The Evidence Portal

Youth Work - Agency and Empowerment Evidence Review

Youth work refers to a broad range of supportive practices and activities conducted with young people, aged between 10 and 25 years, across a range of different settings. Youth work is:

  • a practice that places young people and their interests first
  • a relational practice, where the youth worker operates alongside the young person in their context
  • an empowering practice that advocates for, and facilitates a young person's independence, participation in society, connectedness and realisation of their rights
  • voluntary, participatory, responsive, and contextual.

Authentic relationships built on trust and mutual respect form the foundation of good youth work practice, together with having an ecological focus, encouraging personal agency, and fostering alternative possibilities.

The Research Centre for Children and Families, the University of Sydney, conducted an evidence review on Youth Work – Agency and Empowerment.

The evidence review found that many youth work interventions directly or indirectly foster empowerment and agency in young people. The recent shift towards a rights-based approach, and recognition of the need to give primacy to youth voice and participation in decision-making, have seen a number of programs emerge that variously empower young people by safeguarding their rights to participate in the processes that shape youth organisations. While these programs and approaches vary, they converge in their goal of improving outcomes by involving young people in activities considered meaningful, and by promoting equitable relationships and participatory practices.

The findings of this evidence review has implications for the design and delivery of youth work interventions for vulnerable young people. A synthesis of components of best practice in youth work include:

  • Connectivity: development of programs and services that are long-term, sustainable and relationship-based, birthed and sourced from within the community
  • Strengths-based approach: embracing notions of independence and autonomy among services for young people
  • Capacity building: ability to build capacity in terms of staff professional development, effective research, evaluation and information gathering and sharing, and leadership in the area of governance and management
  • Contextual and systemic considerations: consideration of macro-contexts including economic, political and social and cultural factors.

The evidence review also looked at youth work approaches and practice with Aboriginal and Torres Strait Islander Youth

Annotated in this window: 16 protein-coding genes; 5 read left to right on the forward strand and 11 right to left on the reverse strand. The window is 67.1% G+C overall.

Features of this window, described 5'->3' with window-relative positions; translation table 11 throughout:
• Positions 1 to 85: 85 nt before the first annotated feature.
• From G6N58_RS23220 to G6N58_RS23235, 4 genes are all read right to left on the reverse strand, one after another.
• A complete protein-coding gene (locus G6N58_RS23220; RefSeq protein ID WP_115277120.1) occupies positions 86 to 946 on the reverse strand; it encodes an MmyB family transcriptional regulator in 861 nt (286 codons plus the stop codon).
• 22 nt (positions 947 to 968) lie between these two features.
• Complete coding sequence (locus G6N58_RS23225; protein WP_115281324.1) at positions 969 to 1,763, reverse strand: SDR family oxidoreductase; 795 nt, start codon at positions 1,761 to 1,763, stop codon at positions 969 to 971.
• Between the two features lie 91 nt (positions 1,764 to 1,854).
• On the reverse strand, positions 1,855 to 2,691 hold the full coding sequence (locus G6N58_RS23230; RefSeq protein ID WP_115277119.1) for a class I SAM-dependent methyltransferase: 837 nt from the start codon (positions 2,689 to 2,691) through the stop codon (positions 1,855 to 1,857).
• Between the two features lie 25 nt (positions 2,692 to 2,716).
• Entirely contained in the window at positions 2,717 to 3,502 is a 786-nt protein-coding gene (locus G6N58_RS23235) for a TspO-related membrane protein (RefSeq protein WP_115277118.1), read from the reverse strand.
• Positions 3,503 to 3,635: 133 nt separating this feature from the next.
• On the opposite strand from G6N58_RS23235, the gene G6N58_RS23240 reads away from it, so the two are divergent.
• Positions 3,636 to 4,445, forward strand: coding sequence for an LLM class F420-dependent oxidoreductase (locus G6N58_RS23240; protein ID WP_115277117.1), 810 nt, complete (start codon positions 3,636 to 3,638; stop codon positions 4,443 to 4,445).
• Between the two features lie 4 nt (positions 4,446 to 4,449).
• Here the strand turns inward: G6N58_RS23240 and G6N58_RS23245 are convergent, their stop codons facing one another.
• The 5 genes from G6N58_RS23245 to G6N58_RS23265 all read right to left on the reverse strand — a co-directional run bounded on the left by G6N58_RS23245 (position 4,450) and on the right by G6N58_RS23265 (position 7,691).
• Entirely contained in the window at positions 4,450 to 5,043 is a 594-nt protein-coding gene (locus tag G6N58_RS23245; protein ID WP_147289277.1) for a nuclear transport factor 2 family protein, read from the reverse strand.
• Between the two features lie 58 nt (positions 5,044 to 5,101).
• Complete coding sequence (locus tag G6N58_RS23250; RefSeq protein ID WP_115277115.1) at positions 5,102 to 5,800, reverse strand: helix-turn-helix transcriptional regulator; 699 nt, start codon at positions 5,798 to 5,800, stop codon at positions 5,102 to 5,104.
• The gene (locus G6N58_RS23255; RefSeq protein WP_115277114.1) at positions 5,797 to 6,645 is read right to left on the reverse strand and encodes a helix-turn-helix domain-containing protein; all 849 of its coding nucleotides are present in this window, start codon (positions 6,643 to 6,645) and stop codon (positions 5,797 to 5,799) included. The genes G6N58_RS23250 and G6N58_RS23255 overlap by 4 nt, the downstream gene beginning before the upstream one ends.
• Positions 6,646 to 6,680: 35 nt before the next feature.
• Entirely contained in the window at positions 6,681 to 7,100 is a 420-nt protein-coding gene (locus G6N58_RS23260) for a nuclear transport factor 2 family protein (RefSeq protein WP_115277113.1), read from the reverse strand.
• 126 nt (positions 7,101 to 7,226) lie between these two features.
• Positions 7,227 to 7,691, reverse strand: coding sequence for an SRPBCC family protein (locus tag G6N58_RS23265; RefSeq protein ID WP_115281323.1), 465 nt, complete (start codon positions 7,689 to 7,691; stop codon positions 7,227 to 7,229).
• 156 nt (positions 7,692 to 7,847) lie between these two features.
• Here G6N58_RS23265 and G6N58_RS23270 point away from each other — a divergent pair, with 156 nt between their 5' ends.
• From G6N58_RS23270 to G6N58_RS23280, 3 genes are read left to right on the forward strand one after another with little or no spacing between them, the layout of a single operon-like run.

The evidence review found a number of key approaches and theories to be central to conducting good youth work practice, including examples.  See the following:

For details about how the evidence review was conducted see the Search Strategy (PDF, 687.3 KB).  Other available outputs from the evidence review are:


It is well-established that youth work scholarship is limited by a lack of documentation and synthesis of practice-oriented knowledge (Moensted, Day & Buss, 2020). Veerman & Van Yperen (2007) partially attribute the paucity of experimental studies in youth work academic literature to difficulties associated with evaluation of non-standardised interventions that characterise much youth work practice. These gaps in available literature preclude this evidence review from being an exhaustive overview of available youth work interventions and programs that foster agency and empowerment. It is highly probable that many additional, and effective, youth work interventions operate to foster agency and empowerment in young people, but that these interventions have not been evaluated or identified in our searches of academic databases, grey literature and stakeholder submissions. These deficits in youth work scholarship are particularly pronounced for youth work targeting Aboriginal and/or Torres Strait Islander young people, and CALD youth more generally. 

Additionally, there are definitional inconsistencies and ambiguities surrounding concepts such as agency and empowerment. These terms are variously defined and measured in the literature which precludes comprehensive review of the way these processes and outcomes are realised in youth work practices and programs. Similarly, many interventions may indirectly foster agency and empowerment in participant youth but not necessarily report on these as outcomes or substantive processes.  

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We acknowledge Aboriginal people as the First Nations Peoples of NSW and pay our respects to Elders past, present, and future. 

Informed by lessons of the past, Department of Communities and Justice is improving how we work with Aboriginal people and communities. We listen and learn from the knowledge, strength and resilience of Stolen Generations Survivors, Aboriginal Elders and Aboriginal communities.

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